Vibrio species (non-cholera)

Shoham Shoham, M.D., John G. Bartlett, M.D.
Vibrio species (non-cholera) is a topic covered in the Johns Hopkins ABX Guide.

To view the entire topic, please or purchase a subscription.

Official website of the Johns Hopkins Antibiotic (ABX), HIV, Diabetes, and Psychiatry Guides, powered by Unbound Medicine. Johns Hopkins Guide App for iOS, iPhone, iPad, and Android included. Explore these free sample topics:

Johns Hopkins Guides

-- The first section of this topic is shown below --


  • Aerobic, Gram-negative, comma-shaped rod (1-3 x 0.5-0.8µm, Fig).
  • Grows best in warm, low salinity marine water. Coastal waters/estuaries are ideal. As marine environments warm, these organisms have spread to new areas and are increasingly important causes of human infections.
  • Rates of infections in the U.S. have tripled over the past two decades. Estimated to cause approximately 80,000 cases and 100 death each year (most are not laboratory confirmed).
  • Most important non-cholera species are V. parahaemolyticus (62% of cases), V. alginolyticus (13%) and V. vulnificus (10% of cases and ~50% mortality).
    • Vibrio parahaemolyticus:
      • Most common non-cholera vibrio to cause infections.
      • Typical presentations:
        • GI disease: diarrhea, associated with consumption of contaminated fish/seafood.
        • Can also cause skin infections from direct exposure of open wounds to sea water.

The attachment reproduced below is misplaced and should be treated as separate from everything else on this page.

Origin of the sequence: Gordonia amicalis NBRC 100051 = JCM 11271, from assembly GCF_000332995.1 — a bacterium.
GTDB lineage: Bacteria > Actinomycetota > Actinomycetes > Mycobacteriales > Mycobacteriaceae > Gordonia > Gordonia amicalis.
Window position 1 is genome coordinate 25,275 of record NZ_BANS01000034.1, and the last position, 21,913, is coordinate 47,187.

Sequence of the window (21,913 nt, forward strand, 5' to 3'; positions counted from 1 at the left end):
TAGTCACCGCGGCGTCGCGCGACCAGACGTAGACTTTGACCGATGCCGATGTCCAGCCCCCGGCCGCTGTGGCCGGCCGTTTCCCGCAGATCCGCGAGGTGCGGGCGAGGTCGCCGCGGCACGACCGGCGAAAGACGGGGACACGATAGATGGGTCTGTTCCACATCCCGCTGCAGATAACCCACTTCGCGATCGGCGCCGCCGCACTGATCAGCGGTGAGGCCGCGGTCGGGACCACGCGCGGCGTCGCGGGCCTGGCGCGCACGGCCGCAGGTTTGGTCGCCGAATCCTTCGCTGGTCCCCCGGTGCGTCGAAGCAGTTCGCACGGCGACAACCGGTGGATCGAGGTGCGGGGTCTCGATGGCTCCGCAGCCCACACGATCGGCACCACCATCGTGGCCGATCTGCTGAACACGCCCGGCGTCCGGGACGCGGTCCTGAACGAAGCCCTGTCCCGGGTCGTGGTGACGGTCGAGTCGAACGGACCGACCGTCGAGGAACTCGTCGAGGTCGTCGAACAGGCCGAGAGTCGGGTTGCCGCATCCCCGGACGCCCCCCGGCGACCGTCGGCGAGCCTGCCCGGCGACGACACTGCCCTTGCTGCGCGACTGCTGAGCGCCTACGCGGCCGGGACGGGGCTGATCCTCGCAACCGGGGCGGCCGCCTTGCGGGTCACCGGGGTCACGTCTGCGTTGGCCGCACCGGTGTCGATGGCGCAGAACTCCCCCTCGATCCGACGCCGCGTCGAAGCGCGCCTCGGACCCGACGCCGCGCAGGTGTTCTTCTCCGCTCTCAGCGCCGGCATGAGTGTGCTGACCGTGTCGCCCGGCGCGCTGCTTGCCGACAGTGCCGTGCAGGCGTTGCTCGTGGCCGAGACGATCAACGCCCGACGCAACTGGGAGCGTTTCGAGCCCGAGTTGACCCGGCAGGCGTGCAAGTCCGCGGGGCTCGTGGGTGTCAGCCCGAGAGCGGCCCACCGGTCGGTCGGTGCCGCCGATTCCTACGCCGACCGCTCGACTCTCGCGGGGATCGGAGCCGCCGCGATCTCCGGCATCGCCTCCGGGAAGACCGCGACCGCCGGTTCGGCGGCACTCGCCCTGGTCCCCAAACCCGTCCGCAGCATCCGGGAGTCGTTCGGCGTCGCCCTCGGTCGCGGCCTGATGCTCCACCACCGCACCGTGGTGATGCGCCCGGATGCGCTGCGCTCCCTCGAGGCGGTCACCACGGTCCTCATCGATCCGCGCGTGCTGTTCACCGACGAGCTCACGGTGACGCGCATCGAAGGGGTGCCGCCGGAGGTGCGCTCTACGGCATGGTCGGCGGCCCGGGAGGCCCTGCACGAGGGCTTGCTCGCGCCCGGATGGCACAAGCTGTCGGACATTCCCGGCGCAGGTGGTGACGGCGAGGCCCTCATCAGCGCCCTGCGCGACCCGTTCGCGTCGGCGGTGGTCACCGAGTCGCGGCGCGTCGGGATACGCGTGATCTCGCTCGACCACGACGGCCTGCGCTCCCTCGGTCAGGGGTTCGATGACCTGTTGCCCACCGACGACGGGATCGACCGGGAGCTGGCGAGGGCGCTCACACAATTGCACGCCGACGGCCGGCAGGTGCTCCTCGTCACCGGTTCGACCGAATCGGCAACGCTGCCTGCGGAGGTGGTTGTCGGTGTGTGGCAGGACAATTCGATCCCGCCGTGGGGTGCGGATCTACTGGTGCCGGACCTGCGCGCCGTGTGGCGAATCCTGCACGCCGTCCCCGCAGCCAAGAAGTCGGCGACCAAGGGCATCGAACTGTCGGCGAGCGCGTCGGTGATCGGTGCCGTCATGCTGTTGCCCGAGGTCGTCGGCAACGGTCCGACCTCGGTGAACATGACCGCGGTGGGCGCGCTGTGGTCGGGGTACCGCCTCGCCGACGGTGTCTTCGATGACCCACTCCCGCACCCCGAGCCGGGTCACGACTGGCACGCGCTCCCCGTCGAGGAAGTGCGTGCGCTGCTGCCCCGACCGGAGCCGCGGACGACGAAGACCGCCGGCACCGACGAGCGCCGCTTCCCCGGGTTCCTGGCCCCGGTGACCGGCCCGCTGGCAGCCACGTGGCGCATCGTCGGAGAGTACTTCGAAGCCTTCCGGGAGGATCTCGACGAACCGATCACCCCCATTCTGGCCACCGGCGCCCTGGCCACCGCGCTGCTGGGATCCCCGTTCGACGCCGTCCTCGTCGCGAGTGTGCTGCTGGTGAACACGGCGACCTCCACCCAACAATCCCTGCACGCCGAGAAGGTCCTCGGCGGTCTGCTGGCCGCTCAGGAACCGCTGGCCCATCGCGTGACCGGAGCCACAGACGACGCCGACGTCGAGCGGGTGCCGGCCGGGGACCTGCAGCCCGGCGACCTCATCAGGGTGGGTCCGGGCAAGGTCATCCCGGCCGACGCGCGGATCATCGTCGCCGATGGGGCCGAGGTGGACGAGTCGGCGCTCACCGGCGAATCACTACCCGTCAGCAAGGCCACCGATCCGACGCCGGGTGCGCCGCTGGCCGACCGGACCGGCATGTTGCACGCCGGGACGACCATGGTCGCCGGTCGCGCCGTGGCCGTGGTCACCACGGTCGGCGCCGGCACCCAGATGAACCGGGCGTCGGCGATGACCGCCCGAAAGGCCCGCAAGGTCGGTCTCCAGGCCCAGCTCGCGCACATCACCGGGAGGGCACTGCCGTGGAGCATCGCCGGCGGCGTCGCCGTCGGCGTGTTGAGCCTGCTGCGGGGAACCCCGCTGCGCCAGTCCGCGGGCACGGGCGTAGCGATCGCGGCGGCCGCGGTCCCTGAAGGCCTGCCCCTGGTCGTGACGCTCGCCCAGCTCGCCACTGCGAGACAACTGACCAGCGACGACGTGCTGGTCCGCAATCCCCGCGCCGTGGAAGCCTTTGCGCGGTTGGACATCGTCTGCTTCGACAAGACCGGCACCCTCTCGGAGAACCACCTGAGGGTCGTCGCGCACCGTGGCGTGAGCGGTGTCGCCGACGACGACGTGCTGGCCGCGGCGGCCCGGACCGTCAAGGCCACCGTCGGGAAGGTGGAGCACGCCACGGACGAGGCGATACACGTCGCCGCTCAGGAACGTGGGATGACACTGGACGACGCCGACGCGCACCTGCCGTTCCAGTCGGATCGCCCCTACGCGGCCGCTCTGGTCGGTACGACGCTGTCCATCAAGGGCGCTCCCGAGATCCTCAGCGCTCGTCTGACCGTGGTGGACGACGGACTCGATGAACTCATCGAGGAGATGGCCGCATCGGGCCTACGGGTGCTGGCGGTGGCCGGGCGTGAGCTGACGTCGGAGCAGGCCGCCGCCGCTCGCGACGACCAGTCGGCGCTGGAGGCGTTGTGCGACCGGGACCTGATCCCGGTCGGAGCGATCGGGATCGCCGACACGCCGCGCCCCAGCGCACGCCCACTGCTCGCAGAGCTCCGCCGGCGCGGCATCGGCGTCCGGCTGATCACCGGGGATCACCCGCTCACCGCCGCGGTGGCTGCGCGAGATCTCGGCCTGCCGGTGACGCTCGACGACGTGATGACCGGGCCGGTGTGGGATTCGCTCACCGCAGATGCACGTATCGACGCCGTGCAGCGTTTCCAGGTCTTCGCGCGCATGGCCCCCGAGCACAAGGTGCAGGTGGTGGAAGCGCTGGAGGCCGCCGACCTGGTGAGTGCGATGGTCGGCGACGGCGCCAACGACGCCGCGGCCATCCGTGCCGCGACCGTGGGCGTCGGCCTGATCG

• Most environmental strains are non-pathogenic.
      • Pathogenic strains carry a hemolysin toxin: thermostable direct hemolysin (TDH) and/or TDH related hemolysin (TRH). Strains with TDH cause hhemolysis on special blood agar plates (kanagawa reaction).
    • Vibrio vulnificus: Less common but more lethal. ~95% of seafood associated mortality is related to this organism.
      • Part of the normal microbial ecology of estuarine water and mollusks (e.g. in Chesapeake Bay, areas of coast off of Gulf of Mexico).
      • Infection can be acquired via ingestion of contaminated seafood or direct inoculation of water onto skin.
      • There are 3 recognized biotypes, of which biotype 1 is most important cause of human infection.
      • Important toxins are collagenases, metalloproteinases and lipases/phospholipases that lead to tissue destruction, and endotoxin which leads to hypotension and organ failure
    • Vibrio alginolyticus:
      • Emerging pathogen typically impacting people in coastal communities
      • Non-foodborne infections predominate (~86%) and typically affect lower extremity skin or external ears after swimming in warm coastal waters.
    • Other occasional Vibrio species causing human infection: V. fluvialis, V. fumissii, V. hollisae, V. damsela, V. cincinnatiensis.
    • Cholera is caused by V. cholerae (see that module for details)
  • Diagnosis:
    • Culture:
      • Obtain from suspected source, e.g., blood (sepsis), wound (wound infection), stool (gastroenteritis).
      • Organisms grow well on routine media and in blood cultures.
      • Notify micro lab if suspected as cause of gastroenteritis to use special selective media for stool specimen such as thiosulfate citrate bile salt sucrose (TCBS).
        • Some labs in endemic areas routinely use this media as part of stool culture protocol during summertime/warmer weather.
    • Molecular:
      • Diagnosis of GI illness due to V. parahaemolyticus is increasingly made via non-culture based (e.g. molecular) assays as part of multiplex panel.

-- To view the remaining sections of this topic, please or purchase a subscription --

Last updated: February 5, 2019